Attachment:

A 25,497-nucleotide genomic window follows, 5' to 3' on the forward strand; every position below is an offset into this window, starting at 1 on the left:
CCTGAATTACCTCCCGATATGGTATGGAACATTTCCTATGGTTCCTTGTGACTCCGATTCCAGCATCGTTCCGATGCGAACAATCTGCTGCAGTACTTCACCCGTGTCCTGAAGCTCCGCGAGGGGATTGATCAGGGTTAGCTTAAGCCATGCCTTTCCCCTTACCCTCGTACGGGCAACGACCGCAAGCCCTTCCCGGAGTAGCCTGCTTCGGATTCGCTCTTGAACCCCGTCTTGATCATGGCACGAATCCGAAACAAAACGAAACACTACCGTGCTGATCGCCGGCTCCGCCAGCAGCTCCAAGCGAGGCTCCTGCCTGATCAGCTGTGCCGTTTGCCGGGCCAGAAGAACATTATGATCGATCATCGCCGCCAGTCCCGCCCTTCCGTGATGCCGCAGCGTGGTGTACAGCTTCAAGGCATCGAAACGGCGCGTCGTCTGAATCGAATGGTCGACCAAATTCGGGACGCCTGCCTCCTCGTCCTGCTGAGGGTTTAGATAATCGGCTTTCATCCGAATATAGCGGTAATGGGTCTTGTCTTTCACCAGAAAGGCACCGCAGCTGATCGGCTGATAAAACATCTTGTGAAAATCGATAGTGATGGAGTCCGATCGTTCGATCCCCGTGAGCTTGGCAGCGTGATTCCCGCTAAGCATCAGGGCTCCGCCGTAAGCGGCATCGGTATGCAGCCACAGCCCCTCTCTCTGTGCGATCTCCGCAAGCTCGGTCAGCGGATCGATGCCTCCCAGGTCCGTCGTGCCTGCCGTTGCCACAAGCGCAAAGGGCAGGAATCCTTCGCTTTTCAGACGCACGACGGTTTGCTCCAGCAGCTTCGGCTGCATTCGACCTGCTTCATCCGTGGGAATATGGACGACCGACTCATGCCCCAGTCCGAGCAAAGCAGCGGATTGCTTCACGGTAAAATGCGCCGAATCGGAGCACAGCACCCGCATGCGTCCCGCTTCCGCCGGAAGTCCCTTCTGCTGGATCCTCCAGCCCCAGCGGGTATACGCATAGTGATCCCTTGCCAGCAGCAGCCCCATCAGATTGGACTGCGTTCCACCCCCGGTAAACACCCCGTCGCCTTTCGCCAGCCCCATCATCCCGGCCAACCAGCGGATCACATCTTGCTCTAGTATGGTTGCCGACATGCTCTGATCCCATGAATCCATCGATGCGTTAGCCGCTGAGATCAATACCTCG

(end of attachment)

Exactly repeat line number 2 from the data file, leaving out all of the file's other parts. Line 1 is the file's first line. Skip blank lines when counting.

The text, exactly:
CCTGAATTACCTCCCGATATGGTATGGAACATTTCCTATGGTTCCTTGTGACTCCGATTCCAGCATCGTTCCGATGCGAACAATCTGCTGCAGTACTTCACCCGTGTCCTGAAGCTCCGCGAGGGGATTGATCAGGGTTAGCTTAAGCCATGCCTTTCCCCTTACCCTCGTACGGGCAACGACCGCAAGCCCTTCCCGGAGTAGCCTGCTTCGGATTCGCTCTTGAACCCCGTCTTGATCATGGCACGAATCCGAAACAAAACGAAACACTACCGTGCTGATCGCCGGCTCCGCCAGCAGCTCCAAGCGAGGCTCCTGCCTGATCAGCTGTGCCGTTTGCCGGGCCAGAAGAACATTATGATCGATCATCGCCGCCAGTCCCGCCCTTCCGTGATGCCGCAGCGTGGTGTACAGCTTCAAGGCATCGAAACGGCGCGTCGTCTGAATCGAATGGTCGACCAAATTCGGGACGCCTGCCTCCTCGTCCTGCTGAGGGTTTAGATAATCGGCTTTCATCCGAATATAGCGGTAATGGGTCTTGTCTTTCACCAGAAAGGCACCGCAGCTGATCGGCTGATAAAACATCTTGTGAAAATCGATAGTGATGGAGTCCGATCGTTCGATCCCCGTGAGCTTGGCAGCGTGATTCCCGCTAAGCATCAGGGCTCCGCCGTAAGCGGCATCGGTATGCAGCCACAGCCCCTCTCTCTGTGCGATCTCCGCAAGCTCGGTCAGCGGATCGATGCCTCCCAGGTCCGTCGTGCCTGCCGTTGCCACAAGCGCAAAGGGCAGGAATCCTTCGCTTTTCAGACGCACGACGGTTTGCTCCAGCAGCTTCGGCTGCATTCGACCTGCTTCATCCGTGGGAATATGGACGACCGACTCATGCCCCAGTCCGAGCAAAGCAGCGGATTGCTTCACGGTAAAATGCGCCGAATCGGAGCACAGCACCCGCATGCGTCCCGCTTCCGCCGGAAGTCCCTTCTGCTGGATCCTCCAGCCCCAGCGGGTATACGCATAGTGATCCCTTGCCAGCAGCAGCCCCATCAGATTGGACTGCGTTCCACCCCCGGTAAACACCCCGTCGCCTTTCGCCAGCCCCATCATCCCGGCCAACCAGCGGATCACATCTTGCTCTAGTATGGTTGCCGACATGCTCTGATCCCATGAATCCATCGATGCGTTAGCCGCTGAGATCAATACCTCG